Participation in community service trips is highly competitive. Students submit applications void of names, gender, and class year to team leaders, who then select team members based on their answers to a series of questions. The first-time trip to the hospital proved to be very appealing to many KSC students.
The 10 student volunteers piled into two vans for the 22-hour trip to Tennessee the day after New Year’s. They spent their first day in Memphis taking tours and going through an orientation with the hospital’s volunteer services. The following day, they teamed up in pairs or small groups, scattering among the hospital’s many floors in hopes of bringing a little sunshine into the lives of the patients and their parents.
Provided with a to-do list when they arrived each morning, including requests to play or sit with a child, the students typically didn’t arrive at a patient’s room empty-handed. Special activity, beverage, and hospitality carts, as well as access to a teen room, creative rooms, and a movie theatre, gave them numerous options to help entertain the kids.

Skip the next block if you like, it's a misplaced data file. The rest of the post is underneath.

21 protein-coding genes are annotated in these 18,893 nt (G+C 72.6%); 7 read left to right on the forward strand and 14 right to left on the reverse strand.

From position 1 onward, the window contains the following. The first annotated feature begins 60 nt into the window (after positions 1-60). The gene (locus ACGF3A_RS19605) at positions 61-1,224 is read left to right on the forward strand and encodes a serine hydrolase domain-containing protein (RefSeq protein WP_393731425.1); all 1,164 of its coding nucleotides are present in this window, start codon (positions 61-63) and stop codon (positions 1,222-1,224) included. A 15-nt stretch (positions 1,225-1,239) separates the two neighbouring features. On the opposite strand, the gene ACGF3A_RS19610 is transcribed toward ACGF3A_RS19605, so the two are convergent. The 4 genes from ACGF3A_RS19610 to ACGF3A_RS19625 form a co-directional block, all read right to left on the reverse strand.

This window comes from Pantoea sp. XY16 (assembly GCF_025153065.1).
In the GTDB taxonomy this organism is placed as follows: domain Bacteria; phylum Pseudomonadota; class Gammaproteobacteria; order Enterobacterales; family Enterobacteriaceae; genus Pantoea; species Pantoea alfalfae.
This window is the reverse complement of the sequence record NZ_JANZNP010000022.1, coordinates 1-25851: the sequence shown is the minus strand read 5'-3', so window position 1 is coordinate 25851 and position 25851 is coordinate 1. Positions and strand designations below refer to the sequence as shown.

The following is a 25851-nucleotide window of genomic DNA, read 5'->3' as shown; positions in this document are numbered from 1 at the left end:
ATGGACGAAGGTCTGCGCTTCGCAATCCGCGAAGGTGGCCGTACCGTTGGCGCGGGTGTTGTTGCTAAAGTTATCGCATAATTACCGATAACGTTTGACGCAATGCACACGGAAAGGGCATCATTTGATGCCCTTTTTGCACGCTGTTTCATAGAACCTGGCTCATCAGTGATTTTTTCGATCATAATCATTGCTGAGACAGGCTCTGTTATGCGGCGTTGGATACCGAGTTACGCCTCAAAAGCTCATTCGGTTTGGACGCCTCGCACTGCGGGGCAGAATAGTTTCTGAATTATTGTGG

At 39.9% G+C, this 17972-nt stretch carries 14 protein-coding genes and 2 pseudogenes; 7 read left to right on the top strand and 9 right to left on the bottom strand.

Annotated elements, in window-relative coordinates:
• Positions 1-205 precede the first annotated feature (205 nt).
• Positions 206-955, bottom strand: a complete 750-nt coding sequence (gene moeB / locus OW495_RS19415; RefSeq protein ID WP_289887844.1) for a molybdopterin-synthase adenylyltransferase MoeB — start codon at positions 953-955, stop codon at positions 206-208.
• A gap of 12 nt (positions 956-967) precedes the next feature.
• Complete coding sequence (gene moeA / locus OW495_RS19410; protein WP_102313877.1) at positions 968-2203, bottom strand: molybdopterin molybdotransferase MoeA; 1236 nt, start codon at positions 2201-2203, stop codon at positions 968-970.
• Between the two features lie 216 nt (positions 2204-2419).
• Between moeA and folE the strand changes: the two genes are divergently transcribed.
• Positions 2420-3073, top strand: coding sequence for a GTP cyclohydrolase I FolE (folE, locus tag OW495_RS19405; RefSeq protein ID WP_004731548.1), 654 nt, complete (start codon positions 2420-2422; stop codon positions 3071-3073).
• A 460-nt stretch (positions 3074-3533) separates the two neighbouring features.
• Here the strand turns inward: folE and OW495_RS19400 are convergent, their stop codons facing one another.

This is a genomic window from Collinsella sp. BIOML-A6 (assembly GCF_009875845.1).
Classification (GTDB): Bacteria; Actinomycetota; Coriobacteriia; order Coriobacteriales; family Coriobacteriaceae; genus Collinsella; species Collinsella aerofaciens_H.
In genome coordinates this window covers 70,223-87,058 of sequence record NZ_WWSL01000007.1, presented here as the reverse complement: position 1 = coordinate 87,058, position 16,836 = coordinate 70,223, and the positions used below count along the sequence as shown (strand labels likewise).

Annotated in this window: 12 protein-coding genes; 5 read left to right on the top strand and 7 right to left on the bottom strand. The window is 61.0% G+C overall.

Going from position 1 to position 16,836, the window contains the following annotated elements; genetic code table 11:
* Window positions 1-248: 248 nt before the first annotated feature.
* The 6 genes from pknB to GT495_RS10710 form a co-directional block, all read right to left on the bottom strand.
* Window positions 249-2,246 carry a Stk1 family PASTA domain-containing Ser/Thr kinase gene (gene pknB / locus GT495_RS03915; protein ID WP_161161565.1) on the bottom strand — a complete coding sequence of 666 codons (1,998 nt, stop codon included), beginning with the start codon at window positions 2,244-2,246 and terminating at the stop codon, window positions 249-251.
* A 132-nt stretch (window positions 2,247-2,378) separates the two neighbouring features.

“I remember walking on a floor with the activity cart and saw this little boy who looked pretty down,” said Smith. “I gave him a Teddy bear and his face lit up. I saw him a few days later and he was still carrying it around.”
The trip did have its share of lighthearted moments. A couple of the KSC students added their own unique brand of whimsical fun on activity cart patrol by donning capes during their visit—a trend that caught on with the parents and many of the nurses. “We weren’t able to talk about medical-related things with these kids; we could just play with them,” added Smith. “Being able to see a kid smile when they had a really bad day was so great.”
“Bringing a smile to a child’s face is definitely one of the most fulfilling things I’ve ever experienced,” Baker said. “It gives you such a high and you’re just euphoric about it. There’s nothing better. I think that’s what drove me to want to continue doing this type of work.” No request was taken lightly. Whether they were making cookies in the FedEx Family House—a home away from home for out-of-town families with children receiving treatment at the hospital—or staying with a child so a parent could take a much-needed break, the Keene State students relished each moment.